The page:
Books by Toby Speed

Released: Sept. 18, 2013

"Though wholly admirable in its attempt to blend humor and mystery, Speed's debut falls short of its mark due to a failure to craft a sufficiently solid protagonist, and there are too many bells and whistles along the way."
A woman who's avoided danger all her life becomes the prime suspect in a murder investigation. Read full book review >
Released: May 1, 2000

Speed and Root (Two Cool Cows, 1995) pit a platoon of feisty prize spuds against grimacing chef Hackemup in this gleeful culinary contretemps. Once the sun sets over the county fair's Bud and Bean Arena, the potatoes open their eyes and rumble out to sample the wild carnival ride called "The Zip"—until Hackemup, chef at the Chowder Lounge, snatches them up, singing delightedly of "Idaho and Juliet . . . Romeo and Julienne." Speed breaks in and out of rhyme unpredictably; Root portrays the Lounge's kitchen as a steamy vegetable hell, all huge boiling cauldrons and crisscrossed conveyor belts carrying passive, anxious-looking peppers, cabbages, eggplants, and onions to their soupy doom. Potatoes are made of sterner stuff, though, and, ganging up to push Hackemup into one of his own pots, they lead a vegetable charge out the door and down the street, carnival-ward. Any way you slice it, this tuberous triumph will have readers rolling in the aisles. (Picture book. 7-9)Read full book review >
WATER VOICES by Toby Speed
Released: March 23, 1998

Riddle fanciers will enjoy this book, in which Speed (Whoosh! Went the Wish, p. 727, etc.) tests their familiarity with various watery forms: mist, ocean waves, the morning dew. Every riddle is a satisfying mix of brainteaser and giveaway, abetted by Downing's guileless watercolors; the time of day and the setting are used to lyrical effect. The book follows a young girl as she experiences each type of water—wakes to Morningmist throwing a ``white net over the lake,'' dances in Sprinklerspray, pounds through Mudpuddle, lounges in Bedtime Bath, hears the ``trees groan and leaves bristle and snap'' when Thunderstorm blows in, watches helplessly as Oceanwave makes good on his promise: ``I eat your sand castle for lunch.'' Though some of the descriptions strain—``the banjo strumming of frogs''—the lines have the energy, cadence, and imagery of accessible, enticing poetry. (Picture book. 4-8) Read full book review >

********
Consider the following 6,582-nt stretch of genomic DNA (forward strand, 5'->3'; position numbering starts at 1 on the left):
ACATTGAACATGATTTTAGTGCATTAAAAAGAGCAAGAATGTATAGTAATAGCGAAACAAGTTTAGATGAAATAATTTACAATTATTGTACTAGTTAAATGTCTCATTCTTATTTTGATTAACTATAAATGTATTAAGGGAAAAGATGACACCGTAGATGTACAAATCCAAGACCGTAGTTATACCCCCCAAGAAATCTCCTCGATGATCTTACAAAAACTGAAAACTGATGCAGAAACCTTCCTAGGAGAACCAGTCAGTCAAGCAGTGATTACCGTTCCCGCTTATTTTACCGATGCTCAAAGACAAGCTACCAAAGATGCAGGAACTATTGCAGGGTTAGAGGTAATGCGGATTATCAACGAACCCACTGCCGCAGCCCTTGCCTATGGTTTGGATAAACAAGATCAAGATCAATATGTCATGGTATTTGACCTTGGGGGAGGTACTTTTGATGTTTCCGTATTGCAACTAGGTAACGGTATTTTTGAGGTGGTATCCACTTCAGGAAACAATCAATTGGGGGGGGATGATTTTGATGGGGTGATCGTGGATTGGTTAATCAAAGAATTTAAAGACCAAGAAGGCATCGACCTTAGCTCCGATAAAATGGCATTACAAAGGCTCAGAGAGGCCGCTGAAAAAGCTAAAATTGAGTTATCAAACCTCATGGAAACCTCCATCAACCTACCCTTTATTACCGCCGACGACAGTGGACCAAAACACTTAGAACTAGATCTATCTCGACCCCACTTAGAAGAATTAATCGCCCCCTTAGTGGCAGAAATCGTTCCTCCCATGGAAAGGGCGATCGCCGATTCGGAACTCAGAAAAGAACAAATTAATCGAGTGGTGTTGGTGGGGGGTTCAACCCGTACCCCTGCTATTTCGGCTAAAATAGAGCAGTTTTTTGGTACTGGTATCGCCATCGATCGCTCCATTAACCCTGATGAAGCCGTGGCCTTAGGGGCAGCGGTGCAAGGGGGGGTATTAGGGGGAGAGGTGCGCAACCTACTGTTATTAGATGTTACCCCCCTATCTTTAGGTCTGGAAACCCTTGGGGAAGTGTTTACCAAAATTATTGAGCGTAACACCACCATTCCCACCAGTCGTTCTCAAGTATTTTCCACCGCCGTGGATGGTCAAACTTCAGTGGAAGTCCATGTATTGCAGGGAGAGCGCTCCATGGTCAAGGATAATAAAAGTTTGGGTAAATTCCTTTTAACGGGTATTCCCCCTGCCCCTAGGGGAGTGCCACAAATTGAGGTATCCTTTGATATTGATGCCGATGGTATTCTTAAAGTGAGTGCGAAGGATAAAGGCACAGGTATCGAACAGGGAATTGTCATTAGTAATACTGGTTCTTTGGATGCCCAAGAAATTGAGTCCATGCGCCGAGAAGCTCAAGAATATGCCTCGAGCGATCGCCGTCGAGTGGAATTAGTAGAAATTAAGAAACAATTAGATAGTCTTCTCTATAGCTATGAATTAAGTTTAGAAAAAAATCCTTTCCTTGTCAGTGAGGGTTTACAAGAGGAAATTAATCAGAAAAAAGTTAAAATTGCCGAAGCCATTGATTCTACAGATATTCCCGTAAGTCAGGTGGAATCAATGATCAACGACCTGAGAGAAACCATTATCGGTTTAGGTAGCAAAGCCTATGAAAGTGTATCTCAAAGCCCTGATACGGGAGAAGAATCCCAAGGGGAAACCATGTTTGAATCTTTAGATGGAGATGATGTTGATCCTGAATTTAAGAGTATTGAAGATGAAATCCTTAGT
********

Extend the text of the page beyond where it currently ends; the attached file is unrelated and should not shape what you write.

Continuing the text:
Released: May 19, 1997

From the team behind Two Cool Cows (1995) comes the sweet story of Henry, who wants nothing more than a cat for company. A disgruntled city fairy is struck by country dweller Henry's sincerity and is happy to help out. Kids will enjoy the fairy's humorous bumbles, as the wishes zoom through the air and words are caught in trees and bushes along the way. After several tries, the fairy comes up with a perfect—and unexpected—solution. Speed spins a comforting, old- fashioned tale, and Root's soft palette adds to the antiquated quality with amiable, expressive characters. A small book with a generous heart. (Picture book. 4-8) Read full book review >
TWO COOL COWS by Toby Speed
Released: May 11, 1995

Two hip, sunglass-wearing Holsteins borrow some ``new black button-back boots'' and head for a party on the moon. The four Huckabuck children who own the boots are in hot pursuit. Soft stylized landscapes are energized by the fiercely jaunty twosome who thunder unstoppably toward a bunny-hopping rendezvous—a moon meadow filled with cow cousins. The rhymed romp through the nighttime countryside ends when the ``two cool, too cool'' cows eventually return home, and the Huckabucks get their boots back. Accompanied by Root's lissome paintings, Speed reinvents words and manufactures frenzied couplets to introduce readers to a place where a predictably good time will be had by all. (Picture book. 4- 8) Read full book review >
Released: Oct. 19, 1994

Speed's (One Leaf Fell, not reviewed) story centers on an unusual wedding cake. Not just a cake that is eaten at a wedding, Hattie's well-beaten confection contains a wedding. As she was diligently mixing, various articles were beaten into the cake by accident. A pair of specs, wind from the wind chimes, sunshine, a kiss. When she's finished mixing, Hattie puts the unwieldy batter into a tuba—it doesn't fit into any pan—and bakes it. When she arrives at the wedding, however, everyone is in an uproar. The judge is squinting; the sky is gray; there isn't even a kiss for the bride. Someone sees the kiss in the cake, so Hattie gives the tuba a blow and out comes the wedding. The day is saved. Clever and sweet. Hepworth's illustrations are delicious confections in themselves. (Fiction/Picture book. 4-8) Read full book review >